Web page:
struct SwiftUIButton : View {
  @ObservedObject var props = ButtonProps()
  
  var body: some View {
    VStack {
      Text("Count \(props.count)")
        .padding()
      
      Button(action: {
        self.props.onCountChange(["count": self.props.count + 1])
      }) {
        Image(systemName: "plus.circle.fill")
          .foregroundColor(.white)
          .padding()
          .background(Color.red)
          .clipShape(Circle())
      }
    }
    .padding()
    .clipShape(Circle())
  }
}

You’d then use like you’d use any other Native Component:

import React, {useState} from 'react';
import {requireNativeComponent} from 'react-native';

const SwiftUIButton = requireNativeComponent('SwiftUIButton');

const App = () => {
  const [count, updateCount] = useState(0);
  return (
    <SwiftUIButton
      style={styles.container}
      count={count}
      onCountChange={e => updateCount(e.nativeEvent.count)}
    />
  );
};

To make it work he created two new macros to use: RCT_EXPORT_SWIFTUI_PROPERTY and RCT_EXPORT_SWIFTUI_CALLBACK.

React Native Meets SwiftUI →
ReactNativeWithSwiftUITutorial Repository →

Building further upon the code, some nice integrations have already been made. Such as this one:

Google Cloud Build + Google Cloud Run: Fixing “ERROR: (gcloud.run.deploy) PERMISSION_DENIED: The caller does not have permission

Google Cloud Build is cool. Google Cloud Run is awesome. But when configuring Google Cloud Build to automatically deploy your built container to Google Cloud Run you might see this error:

ERROR: (gcloud.run.deploy) PERMISSION_DENIED: The caller does not have permission

If you’re seeing this error you forgot to set up the required IAM Permissions for the Cloud Build Service Account. Below I’ll show you the commands to fix this error.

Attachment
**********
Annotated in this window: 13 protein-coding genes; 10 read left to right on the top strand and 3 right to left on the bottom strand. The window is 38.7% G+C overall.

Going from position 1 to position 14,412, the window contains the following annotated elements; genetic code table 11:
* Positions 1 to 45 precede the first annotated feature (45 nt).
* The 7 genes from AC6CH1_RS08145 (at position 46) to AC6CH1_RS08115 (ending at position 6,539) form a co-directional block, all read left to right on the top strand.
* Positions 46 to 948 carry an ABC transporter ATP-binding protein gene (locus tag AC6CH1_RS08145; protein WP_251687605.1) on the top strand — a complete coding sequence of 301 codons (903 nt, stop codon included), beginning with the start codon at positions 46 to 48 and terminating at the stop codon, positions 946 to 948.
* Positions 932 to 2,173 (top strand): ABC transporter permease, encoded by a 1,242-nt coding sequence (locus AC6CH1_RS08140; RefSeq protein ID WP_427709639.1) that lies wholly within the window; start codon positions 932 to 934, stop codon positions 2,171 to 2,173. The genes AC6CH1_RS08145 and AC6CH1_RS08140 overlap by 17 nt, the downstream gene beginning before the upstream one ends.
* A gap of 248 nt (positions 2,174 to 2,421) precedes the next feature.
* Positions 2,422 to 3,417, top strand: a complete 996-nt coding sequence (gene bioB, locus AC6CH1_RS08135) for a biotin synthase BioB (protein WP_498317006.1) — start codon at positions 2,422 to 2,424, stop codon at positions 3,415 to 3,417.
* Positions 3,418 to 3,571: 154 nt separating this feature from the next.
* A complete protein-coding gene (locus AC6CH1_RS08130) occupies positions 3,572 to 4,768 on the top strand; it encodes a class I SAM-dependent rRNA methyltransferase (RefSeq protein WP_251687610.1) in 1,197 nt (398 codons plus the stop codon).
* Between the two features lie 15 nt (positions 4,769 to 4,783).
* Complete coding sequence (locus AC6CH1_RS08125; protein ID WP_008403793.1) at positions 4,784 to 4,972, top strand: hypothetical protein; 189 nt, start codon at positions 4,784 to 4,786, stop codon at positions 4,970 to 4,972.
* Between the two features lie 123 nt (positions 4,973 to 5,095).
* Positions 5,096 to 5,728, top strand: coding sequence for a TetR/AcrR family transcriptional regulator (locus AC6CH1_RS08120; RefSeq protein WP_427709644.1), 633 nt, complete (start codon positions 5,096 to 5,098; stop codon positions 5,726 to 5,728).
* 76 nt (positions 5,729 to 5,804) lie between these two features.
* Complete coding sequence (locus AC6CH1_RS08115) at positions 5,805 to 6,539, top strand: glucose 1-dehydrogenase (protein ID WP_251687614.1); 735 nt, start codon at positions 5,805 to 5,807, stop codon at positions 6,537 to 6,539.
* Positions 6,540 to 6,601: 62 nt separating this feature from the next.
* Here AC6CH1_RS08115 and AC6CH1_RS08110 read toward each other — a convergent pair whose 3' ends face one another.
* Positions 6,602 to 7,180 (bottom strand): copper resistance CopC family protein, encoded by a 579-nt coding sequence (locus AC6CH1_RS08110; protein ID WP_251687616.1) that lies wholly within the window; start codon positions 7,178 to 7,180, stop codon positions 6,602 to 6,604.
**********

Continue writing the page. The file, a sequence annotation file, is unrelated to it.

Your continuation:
~

As detailed in the Cloud Run documentation, a user needs the following permissions to deploy new Cloud Run services or revisions:

  1. run.services.create and run.services.update on the project level. Typically assigned through the roles/run.admin role.
  2. iam.serviceAccounts.actAs for the Cloud Run runtime service account. By default, this is [email protected]. The permission is typically assigned through the roles/iam.serviceAccountUser role.

By default – for security reasons – the Cloud Build Service Account does not have the permissions to manage Cloud Run, explaining why you’re getting errors.

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You can set up these required permissions using the Google Cloud Console, yet I prefer to do this from the CLI using the Google Cloud SDK (gcloud), by invoking the commands below:

# Config
GC_PROJECT=your-gcp-project-id
GC_PROJECT_NUMBER=your-gcp-project-number

# Grant the Cloud Run Admin role to the Cloud Build service account
gcloud projects add-iam-policy-binding $GC_PROJECT \
  --member "serviceAccount:[email protected]" \
  --role roles/run.admin

# Grant the IAM Service Account User role to the Cloud Build service account on the Cloud Run runtime service account
gcloud iam service-accounts add-iam-policy-binding \
  [email protected] \
  --member="serviceAccount:[email protected]" \
  --role="roles/iam.serviceAccountUser"

💡 To know the values for GC_PROJECT(_ID) and GC_PROJECT_NUMBER, run gcloud projects list or go to the Home of your project inside Cloud Console.

After running these two commands, re-trigger a build and Google Cloud Build will be able to deploy your built container onto Google Cloud Run.